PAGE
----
Market close: Shares fall – Fletcher slides, NZ Refining sinks
BUSINESSDESK: New Zealand shares fell to their lowest close since early March, as Fletcher Building continued its slide and NZ Refining fell to the lowest in almost a seven-year low amid plans to spend up on expanding production.
The NZX 50 Index fell 19.80 points, or 0.6%, to 3381.32. Within the index, 21 stocks fell, 19 rose, and 10 were unchanged. Turnover was $97.4 million.
Fletcher, the nation’s biggest construction company, fell 1.7% to $5.88, the lowest since January.
Progress rebuilding Christchurch, which is seen as a lynchpin of the local economy in the next couple of years, has ground slow as insurers, claimants and government officials bicker.
NZ Refining, which operates the nation’s only oil refinery, fell 3.2% to $2.40.
In April, shareholders voted for a $365 million expansion of petrol making facilities at the Marsden Pt refinery. The vote was 64.5% in favour and 35.5% against the spending plans.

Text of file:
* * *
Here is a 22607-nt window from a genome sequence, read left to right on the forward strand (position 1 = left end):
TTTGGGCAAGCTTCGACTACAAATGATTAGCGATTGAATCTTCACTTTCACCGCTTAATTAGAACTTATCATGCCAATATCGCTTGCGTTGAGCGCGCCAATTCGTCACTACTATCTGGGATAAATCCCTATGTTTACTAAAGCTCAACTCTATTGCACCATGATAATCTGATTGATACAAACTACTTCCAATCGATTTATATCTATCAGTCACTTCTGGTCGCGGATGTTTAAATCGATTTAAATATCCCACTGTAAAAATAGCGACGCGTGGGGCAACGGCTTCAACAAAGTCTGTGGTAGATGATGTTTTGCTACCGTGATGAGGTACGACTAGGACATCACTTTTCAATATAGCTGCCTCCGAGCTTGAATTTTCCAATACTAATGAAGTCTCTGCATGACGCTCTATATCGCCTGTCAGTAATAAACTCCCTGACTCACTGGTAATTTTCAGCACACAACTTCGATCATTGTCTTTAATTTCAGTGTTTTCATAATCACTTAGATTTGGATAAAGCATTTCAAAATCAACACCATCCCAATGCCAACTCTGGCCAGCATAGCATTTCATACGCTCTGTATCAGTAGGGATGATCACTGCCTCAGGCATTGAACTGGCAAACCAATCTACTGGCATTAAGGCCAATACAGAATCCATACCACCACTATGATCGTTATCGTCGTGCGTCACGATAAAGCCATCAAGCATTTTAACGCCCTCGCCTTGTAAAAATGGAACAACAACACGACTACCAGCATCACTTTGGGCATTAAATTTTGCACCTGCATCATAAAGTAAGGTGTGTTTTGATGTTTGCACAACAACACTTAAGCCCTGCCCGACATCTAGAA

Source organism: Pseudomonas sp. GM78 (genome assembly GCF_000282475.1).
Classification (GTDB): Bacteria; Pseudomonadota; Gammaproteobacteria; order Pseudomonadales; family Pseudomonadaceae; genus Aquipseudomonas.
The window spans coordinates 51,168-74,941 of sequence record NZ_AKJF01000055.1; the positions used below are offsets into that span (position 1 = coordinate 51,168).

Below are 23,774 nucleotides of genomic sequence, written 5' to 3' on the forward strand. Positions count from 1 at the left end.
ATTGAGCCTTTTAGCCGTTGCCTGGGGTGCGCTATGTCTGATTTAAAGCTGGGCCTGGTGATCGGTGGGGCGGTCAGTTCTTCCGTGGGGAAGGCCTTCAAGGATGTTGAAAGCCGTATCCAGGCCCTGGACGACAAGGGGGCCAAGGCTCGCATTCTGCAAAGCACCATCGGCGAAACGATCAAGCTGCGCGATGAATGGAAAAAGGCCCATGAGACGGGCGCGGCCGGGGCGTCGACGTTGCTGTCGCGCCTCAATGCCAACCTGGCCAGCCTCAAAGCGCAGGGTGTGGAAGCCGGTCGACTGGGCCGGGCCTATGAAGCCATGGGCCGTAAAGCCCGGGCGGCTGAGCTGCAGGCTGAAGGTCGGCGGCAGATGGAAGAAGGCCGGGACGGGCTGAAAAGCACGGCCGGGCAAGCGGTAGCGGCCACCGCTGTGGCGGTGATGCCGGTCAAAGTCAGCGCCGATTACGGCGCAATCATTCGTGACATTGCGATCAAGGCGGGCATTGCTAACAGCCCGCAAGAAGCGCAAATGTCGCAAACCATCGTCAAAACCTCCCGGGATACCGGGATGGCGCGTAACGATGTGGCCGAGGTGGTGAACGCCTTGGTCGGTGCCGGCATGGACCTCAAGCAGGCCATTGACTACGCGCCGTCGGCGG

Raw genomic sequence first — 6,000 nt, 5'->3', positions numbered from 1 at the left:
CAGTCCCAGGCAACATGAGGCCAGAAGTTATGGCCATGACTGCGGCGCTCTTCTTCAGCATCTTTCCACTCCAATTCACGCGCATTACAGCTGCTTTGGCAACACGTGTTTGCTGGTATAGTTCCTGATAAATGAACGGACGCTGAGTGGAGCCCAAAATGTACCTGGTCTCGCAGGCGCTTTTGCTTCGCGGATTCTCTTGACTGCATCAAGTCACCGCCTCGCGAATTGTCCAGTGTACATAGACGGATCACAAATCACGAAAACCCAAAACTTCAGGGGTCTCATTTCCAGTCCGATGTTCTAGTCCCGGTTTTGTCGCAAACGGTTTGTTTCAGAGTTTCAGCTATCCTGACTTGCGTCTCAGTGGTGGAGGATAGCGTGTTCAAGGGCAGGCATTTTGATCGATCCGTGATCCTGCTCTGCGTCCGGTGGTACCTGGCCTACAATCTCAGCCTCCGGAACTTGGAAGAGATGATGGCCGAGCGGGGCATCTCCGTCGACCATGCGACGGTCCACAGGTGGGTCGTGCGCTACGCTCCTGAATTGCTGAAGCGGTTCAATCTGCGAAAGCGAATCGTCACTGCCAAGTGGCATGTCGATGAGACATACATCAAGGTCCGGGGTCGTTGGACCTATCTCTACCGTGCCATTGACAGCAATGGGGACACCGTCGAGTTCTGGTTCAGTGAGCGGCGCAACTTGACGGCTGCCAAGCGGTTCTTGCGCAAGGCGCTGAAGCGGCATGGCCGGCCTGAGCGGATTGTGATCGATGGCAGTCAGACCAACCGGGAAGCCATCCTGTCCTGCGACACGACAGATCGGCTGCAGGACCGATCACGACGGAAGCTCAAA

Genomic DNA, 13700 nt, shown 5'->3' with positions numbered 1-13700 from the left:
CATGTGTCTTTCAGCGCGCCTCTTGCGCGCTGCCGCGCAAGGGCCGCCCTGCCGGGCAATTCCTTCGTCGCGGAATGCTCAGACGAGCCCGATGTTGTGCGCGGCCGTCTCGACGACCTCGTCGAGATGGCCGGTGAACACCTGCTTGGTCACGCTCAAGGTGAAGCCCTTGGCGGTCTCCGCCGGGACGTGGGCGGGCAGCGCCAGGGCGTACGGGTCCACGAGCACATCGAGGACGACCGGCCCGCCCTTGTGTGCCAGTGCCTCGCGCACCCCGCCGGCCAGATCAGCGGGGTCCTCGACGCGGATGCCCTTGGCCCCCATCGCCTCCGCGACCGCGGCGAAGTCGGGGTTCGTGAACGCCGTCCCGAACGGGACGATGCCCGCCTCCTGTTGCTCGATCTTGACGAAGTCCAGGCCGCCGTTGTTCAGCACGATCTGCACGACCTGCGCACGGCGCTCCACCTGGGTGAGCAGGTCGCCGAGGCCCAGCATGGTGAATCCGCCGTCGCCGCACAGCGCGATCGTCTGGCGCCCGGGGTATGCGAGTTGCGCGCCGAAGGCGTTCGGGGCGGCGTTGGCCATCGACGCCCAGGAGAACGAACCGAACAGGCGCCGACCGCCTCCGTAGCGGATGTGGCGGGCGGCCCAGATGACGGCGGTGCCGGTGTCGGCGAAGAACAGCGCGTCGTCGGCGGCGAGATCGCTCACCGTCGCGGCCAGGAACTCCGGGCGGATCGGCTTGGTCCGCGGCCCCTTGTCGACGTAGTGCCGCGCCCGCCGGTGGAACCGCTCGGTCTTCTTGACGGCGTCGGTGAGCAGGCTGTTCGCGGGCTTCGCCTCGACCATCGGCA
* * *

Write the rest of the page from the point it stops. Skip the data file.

Ecoya, the scented candle and skin-care products maker, rose 0.8% to $1.26.
The company said today that directors Collette Dinnigan, Craig Schweighoffer and Deeta Colvin had resigned as a result of a decision to clip the size of the board as part of an internal review.
Infratil, the investment infrastructure firm, was unchanged at $2 after defending its Snapper unit against Auckland Transport’s claims it will miss the deadline to integrate its contactless card with the city’s public transport network.
APN News & Media, publisher of the NZ Herald, fell 8.8% to 83 on the NZX as mass restructuring in the Australian publishing market weighs on the sector.
Glass Earth Gold, the miner whose shares trade on the NZAX and Canada’s TSX Venture Exchange, fell 7% to 26 cents after completing a $C2.36 million private placement of shares that will be used to buy out its joint venture partner in Otago.
The company sold 11.8 million units, consisting of one share and one warrant, at 20 Canadian cents apiece.
The warrants allow the holder to buy one ordinary share at 35 Canadian cents over a 24-month period from date of issue.
NZX, the stock market operator, rose 0.7% to $1.35.
The exchange will get a boost with the sell-down of state-owned enterprises into listed shares and from units in Fonterra’s shareholders’ fund, which will be established to enable Trading Among Farmers.
PGG Wrightson, the nation’s biggest rural services company, rose 6.9% to 31 cents.